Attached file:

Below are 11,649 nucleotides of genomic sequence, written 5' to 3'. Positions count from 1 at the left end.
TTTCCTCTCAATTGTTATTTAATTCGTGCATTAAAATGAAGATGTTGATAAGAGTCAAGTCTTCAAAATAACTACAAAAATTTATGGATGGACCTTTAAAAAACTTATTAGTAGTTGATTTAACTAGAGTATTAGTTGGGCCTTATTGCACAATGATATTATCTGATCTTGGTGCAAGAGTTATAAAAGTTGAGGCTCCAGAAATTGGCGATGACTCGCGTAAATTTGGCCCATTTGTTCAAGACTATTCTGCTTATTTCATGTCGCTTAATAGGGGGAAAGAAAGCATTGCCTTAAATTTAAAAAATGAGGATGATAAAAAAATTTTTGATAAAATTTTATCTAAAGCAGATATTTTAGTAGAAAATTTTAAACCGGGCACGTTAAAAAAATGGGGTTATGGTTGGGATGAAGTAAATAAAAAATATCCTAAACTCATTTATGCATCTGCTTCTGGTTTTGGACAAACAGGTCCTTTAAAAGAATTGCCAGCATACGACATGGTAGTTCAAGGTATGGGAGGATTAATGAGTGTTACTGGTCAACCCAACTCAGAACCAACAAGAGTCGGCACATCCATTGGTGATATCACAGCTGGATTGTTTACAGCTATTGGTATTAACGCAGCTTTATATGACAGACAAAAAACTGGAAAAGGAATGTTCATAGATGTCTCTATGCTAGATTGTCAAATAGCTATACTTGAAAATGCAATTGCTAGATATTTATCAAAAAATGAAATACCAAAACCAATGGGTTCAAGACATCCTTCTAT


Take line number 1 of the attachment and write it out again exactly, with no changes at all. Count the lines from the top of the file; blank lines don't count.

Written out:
Below are 11,649 nucleotides of genomic sequence, written 5' to 3'. Positions count from 1 at the left end.